spending cuts destroyed what was left of Africa's
civil services, the one group essential to holding
these states together.

By the mid-1990s, Africa reached its nadir. From the
north-east tip of Somalia to the South African border
countries were embroiled in war. More than half of
West Africa's states were suffering from rebellion and
civil strife. In 1994, the Rwandan genocide jolted
outsiders into realising that neglecting Africa would
end in catastrophe.

Re-engaging with Africa

At the same time Nelson Mandela's election as
president of a new South Africa, created a euphoric
vision of what Africa could achieve.

Things began to change.

The majority of African states including the military
dictatorships were forced to hold elections - though
economic inequalities mean votes, even whole
elections, can be bought.

The stereotype of the Big Man tyrant is now the
exception. The press is freer and burgeoning radio
stations keep people better informed.

There have been success stories; Botswana for example
has managed its diamond revenues well and has
reserves, not debt. Wars in Angola, Sierra Leone,
Liberia, Congo and Sudan have ended or quietened down.

Some of these changes have been created by outside
pressure, some were generated internally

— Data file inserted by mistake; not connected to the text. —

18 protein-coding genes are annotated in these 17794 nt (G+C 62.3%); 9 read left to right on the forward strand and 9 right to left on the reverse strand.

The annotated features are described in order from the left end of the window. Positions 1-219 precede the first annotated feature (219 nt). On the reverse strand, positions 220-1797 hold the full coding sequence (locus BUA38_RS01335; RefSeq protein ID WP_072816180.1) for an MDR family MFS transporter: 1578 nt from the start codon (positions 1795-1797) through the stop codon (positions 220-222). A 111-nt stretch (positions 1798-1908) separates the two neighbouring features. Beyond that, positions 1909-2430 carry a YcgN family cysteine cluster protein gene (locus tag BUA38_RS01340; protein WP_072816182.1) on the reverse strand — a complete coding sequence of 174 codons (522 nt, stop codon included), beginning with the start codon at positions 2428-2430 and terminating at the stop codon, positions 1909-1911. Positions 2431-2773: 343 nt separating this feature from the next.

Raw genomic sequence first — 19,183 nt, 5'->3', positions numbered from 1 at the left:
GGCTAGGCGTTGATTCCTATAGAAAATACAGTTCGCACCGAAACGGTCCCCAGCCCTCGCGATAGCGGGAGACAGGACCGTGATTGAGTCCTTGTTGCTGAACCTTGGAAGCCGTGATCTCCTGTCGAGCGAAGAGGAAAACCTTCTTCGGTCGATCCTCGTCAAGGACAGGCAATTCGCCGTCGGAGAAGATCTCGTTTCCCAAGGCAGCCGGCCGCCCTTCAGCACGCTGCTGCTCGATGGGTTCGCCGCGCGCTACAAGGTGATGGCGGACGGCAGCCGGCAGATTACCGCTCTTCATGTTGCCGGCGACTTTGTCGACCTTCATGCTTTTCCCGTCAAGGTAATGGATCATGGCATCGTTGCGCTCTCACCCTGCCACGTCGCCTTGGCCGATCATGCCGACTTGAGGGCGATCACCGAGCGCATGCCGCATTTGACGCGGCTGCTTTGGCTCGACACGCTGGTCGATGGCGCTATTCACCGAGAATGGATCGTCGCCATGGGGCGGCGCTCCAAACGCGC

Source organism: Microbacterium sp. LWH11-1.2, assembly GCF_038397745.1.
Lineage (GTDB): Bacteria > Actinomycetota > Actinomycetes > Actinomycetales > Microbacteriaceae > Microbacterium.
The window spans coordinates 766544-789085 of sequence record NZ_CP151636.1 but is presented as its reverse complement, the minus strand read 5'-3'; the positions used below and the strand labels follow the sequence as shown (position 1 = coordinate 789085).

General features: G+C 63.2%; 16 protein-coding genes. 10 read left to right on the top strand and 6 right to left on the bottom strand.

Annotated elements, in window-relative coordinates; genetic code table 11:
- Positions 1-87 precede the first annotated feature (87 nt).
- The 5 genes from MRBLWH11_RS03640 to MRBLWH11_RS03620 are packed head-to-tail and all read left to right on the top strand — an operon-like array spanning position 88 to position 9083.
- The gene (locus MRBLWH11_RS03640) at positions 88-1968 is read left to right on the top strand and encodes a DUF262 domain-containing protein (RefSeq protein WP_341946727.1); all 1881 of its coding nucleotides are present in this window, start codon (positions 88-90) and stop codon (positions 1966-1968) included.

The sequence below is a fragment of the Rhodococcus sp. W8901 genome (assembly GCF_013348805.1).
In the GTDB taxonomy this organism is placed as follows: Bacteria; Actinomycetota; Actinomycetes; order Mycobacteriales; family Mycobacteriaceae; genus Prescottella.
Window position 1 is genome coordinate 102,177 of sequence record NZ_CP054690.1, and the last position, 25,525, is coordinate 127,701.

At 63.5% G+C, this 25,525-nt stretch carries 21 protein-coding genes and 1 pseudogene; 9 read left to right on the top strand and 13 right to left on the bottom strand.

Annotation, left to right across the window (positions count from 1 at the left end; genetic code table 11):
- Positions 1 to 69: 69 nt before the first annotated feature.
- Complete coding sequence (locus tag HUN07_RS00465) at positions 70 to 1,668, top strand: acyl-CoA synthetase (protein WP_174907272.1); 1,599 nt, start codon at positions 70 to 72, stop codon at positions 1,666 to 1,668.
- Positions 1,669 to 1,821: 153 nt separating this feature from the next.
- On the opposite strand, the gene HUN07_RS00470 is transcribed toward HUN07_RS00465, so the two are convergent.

The African Union, a continent-wide organisation with
a sense of purpose and responsibility, was set up in
2000 replacing the old ineffective Organisation of
African Unity.

Freer media enables people to be better informed

The New Partnership for Africa's Development, a plan
for African development known as Nepad, aims at a more
equal, less dependent, relationship between Africa and
the rest of the world. Africa has agreed to deal with
its own wars and take responsibility for its own

The rest of the world has re-engaged with Africa.
Britain has taken a lead in trying to find ways of
relieving Africa's debt relief, sending more aid and
establishing a fairer international trading system.

But coming to grips with Africa's problems,
particularly its fractious politics, is not easy. And
it is still not clear whether Western governments will
deliver on their promises of more help for Africa, or
whether African rulers will deliver on their promises
of better government.